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group of Dakota attacked the settlement on August 20, 1862. Two settlers, John Voight, living at the Hurd cabin, and Andreas Koch were killed immediately. Thirty-four settlers gathered at the Wright cabin, and negotiated with Pawn, a Dakota known to the settlers. With a guarantee of safety, they agreed to go back East and headed toward New Ulm, Minnesota in a single wagon. Within a few miles, the settlers encountered several Dakota, Pawn among them. The families fled down an incline into the tall grass of what is now called Slaughter Slough. A battle ensued in with some Dakota another settler being killed. Several more settlers were killed after leaving the slough, having been promised safety if they would come out.

The remaining Dakota took eleven captives and were taken north and west. A woman and a child escaped, and an infant dies. The remaining two women and six children were held captive for three months.

The Lakota (Teton) "Fool Soldiers"
A stone beneath the monument represents the Lakota "Fool Soldiers". They rescued the captives never honored for their deed and were even shunned by much of the Lakota community.

In the middle of November 1862, a group of ten young men set out from Fort Pierre, South Dakota to a location north of what is now Mobridge, South Dakota to rescue the remaining captives. This group had formed to promote peace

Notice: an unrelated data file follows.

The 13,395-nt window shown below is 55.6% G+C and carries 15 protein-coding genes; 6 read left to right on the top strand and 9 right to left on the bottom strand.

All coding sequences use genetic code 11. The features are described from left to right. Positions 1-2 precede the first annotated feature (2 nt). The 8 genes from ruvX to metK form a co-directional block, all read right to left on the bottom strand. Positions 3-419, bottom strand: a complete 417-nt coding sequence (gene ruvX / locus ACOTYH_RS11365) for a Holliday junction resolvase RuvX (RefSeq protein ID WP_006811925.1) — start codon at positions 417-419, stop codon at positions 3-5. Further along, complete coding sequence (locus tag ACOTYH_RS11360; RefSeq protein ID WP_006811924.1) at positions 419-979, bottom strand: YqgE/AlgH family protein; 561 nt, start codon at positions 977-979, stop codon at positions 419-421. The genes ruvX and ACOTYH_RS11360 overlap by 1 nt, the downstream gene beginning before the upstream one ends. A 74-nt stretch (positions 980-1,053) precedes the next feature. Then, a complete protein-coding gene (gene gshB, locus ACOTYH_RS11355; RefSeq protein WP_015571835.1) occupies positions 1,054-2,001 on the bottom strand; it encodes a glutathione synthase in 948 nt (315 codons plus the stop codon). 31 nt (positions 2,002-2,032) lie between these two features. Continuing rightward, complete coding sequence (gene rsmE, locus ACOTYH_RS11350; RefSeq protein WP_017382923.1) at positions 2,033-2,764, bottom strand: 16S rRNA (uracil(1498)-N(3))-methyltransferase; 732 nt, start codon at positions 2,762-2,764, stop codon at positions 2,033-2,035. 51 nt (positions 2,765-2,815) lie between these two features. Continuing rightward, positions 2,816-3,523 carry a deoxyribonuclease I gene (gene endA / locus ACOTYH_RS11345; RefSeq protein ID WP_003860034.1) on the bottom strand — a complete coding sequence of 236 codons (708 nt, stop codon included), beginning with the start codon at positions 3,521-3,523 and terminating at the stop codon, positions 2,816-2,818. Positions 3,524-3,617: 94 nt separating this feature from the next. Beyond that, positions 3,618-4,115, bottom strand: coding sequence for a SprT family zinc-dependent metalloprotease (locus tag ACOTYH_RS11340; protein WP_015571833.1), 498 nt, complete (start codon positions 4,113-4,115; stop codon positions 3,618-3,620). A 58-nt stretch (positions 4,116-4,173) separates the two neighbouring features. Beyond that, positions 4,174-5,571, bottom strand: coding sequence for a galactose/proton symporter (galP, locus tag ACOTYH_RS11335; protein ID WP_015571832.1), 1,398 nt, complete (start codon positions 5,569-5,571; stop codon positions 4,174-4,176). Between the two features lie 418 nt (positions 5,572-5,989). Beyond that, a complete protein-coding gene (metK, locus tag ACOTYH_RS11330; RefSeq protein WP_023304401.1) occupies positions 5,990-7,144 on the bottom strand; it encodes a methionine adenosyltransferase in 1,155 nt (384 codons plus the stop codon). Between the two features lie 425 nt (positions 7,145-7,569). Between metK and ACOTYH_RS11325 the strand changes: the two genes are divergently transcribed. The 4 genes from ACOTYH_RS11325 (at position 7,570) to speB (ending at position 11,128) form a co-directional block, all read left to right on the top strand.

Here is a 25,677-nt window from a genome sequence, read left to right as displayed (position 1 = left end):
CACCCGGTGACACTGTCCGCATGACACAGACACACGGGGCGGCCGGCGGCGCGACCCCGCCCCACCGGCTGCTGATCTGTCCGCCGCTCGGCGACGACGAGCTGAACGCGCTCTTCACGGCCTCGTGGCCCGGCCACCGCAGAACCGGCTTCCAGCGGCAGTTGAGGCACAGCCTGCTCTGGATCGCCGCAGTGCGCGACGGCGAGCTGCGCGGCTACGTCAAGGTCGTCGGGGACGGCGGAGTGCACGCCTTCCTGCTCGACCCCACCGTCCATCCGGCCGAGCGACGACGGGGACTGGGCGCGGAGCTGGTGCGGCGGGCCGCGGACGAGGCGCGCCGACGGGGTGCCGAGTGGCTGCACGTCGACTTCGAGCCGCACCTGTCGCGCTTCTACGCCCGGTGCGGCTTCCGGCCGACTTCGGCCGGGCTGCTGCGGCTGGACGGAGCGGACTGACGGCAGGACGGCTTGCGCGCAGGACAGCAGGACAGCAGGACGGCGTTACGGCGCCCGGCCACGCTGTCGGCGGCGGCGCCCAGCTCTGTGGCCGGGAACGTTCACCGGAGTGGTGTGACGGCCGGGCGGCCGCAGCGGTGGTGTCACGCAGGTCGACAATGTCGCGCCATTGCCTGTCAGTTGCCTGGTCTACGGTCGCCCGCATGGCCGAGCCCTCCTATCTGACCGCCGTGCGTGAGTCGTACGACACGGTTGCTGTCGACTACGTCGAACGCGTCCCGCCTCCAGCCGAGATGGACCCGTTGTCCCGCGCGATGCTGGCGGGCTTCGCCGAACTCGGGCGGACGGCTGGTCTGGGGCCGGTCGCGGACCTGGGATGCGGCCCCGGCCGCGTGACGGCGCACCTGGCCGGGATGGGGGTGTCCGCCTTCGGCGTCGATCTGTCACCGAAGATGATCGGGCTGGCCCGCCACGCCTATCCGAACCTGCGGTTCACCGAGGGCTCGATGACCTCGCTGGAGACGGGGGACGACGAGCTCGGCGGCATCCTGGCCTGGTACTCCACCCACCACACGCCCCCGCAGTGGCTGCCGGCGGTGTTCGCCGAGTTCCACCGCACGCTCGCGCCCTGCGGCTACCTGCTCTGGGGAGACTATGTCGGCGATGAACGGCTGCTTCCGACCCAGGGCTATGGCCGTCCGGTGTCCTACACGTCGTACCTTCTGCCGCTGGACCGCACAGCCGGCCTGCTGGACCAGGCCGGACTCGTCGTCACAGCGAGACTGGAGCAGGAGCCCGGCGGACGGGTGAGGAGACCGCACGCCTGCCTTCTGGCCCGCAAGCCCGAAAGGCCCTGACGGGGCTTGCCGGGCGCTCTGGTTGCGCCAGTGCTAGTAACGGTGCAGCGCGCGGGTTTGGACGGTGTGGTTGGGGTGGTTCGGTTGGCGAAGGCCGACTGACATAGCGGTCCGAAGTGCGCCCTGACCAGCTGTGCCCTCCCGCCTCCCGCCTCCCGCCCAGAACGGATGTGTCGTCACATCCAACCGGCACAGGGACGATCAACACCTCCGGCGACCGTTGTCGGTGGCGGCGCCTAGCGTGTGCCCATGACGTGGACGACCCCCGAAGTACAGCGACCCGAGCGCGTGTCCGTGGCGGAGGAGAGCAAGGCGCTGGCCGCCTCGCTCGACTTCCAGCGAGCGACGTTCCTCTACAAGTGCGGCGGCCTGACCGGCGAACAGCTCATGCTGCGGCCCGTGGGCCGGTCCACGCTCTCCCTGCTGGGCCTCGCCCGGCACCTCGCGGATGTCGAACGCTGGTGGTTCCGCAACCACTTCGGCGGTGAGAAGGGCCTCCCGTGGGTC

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among Indian nations and between Indians and whites and was scornfully referred to as the "Fool Soldiers".

Upon finding the captives and their captors, they engaged in tense, extended negotiations. Ultimately, they traded their horses, guns, and other personal effects for the release of the remaining captives. With one remaining horse, they transported these women and children back to Fort Pierre: A long, cold journey of over 100 miles. The "Fool Soldiers" received no compensation for this rescue, nor were they given recognition for this heroic act.

[Map:]
Location of Settler's Cabins
By August 20, 1862 nine families including fifty-four people had settled on the east side of the largest lake in Southwest Minnesota.
 
Erected by U.S. Fish & Wildlife Service.
 
Topics. This historical marker is listed in these topic lists: Native AmericansPeaceSettlements & SettlersWars, US Indian.
 
Location. 44° 4.998′ N, 95° 36.798′ W. Marker is near Currie, Minnesota, in Murray County. Marker is on 225th Avenue 0.4 miles north of 161st Street, on the left when traveling north. Marker is part of a kiosk on the edge of the parking lot for Slaughter Slough Waterfowl Production Area. Touch for map. Marker is in this post office area: Currie MN 56123, United States of America. Touch for directions.
 
Other nearby markers. At least 3 other markers are within 14 miles of this marker, measured as the crow flies. Slaughter Slough Waterfowl Production Area (approx. 0.3 miles away); Avoca (approx. 9˝ miles away); Laura's Dugout Home on the Banks of Plum Creek (approx. 13.7 miles away).

 
 
Credits. This page was last revised on January 15, 2021. It was originally submitted on January 15, 2021, by McGhiever of St Paul, Minnesota. This page has been viewed 46 times since then. Photos:   1, 2. submitted on January 15, 2021, by McGhiever of St Paul, Minnesota. • Devry Becker Jones was the editor who published this page.
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Mar. 3, 2021